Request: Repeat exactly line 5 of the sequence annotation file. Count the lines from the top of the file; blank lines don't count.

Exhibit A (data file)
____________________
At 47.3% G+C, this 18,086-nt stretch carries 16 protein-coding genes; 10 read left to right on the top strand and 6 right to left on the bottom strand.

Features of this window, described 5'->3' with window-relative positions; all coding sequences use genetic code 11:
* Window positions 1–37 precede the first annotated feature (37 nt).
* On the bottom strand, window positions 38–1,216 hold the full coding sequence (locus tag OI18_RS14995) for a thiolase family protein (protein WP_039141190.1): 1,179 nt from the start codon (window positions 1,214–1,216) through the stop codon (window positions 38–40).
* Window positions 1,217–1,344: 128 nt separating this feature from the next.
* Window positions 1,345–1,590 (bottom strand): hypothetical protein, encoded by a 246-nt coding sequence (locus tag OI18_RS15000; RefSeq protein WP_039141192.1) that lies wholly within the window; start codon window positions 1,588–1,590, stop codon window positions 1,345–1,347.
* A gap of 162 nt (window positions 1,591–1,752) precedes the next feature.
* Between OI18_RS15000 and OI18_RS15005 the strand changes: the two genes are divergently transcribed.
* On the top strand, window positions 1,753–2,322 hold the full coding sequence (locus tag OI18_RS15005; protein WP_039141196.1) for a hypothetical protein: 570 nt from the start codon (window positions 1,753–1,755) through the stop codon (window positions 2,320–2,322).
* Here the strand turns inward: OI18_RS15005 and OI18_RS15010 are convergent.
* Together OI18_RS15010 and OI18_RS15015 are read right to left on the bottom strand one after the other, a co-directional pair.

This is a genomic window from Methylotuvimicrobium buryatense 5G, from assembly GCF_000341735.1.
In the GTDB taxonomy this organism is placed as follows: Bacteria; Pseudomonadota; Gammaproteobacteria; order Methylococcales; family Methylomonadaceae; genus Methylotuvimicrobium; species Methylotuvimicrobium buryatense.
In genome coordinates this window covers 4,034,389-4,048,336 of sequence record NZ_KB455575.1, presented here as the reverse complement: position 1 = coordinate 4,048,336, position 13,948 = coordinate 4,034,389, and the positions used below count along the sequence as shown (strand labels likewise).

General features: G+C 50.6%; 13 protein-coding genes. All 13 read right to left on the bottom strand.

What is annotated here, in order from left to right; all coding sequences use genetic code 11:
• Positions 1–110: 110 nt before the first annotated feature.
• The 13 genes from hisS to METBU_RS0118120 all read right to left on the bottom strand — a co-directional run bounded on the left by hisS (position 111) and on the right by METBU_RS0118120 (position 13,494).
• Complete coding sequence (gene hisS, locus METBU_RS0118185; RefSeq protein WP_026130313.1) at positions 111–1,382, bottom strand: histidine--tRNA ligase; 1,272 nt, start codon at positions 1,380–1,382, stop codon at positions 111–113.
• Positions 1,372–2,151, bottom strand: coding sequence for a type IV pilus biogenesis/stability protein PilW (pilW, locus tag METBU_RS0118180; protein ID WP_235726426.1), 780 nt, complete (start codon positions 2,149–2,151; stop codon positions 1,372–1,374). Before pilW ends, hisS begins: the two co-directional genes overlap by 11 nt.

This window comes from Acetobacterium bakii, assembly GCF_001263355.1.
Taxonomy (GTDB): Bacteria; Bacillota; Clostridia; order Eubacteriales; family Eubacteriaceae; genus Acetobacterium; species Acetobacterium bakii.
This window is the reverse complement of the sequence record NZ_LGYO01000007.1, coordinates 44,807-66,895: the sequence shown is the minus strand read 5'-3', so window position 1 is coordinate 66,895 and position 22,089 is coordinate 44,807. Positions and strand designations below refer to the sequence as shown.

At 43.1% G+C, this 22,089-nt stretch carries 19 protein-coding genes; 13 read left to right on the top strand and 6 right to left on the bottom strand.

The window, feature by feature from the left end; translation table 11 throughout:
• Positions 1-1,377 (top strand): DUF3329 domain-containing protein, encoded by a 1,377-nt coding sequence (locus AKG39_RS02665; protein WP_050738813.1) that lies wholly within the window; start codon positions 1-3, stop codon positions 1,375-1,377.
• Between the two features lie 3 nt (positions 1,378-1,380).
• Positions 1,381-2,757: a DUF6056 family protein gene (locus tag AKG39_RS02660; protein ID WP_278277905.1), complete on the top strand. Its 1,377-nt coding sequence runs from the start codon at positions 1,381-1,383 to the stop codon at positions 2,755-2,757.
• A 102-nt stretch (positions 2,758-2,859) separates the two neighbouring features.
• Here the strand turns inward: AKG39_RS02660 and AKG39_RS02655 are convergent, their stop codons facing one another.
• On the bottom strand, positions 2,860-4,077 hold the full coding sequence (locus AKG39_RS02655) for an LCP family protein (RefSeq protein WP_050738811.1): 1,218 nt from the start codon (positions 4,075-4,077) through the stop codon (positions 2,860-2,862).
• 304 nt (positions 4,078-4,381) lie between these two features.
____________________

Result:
* Window positions 1,217–1,344: 128 nt separating this feature from the next.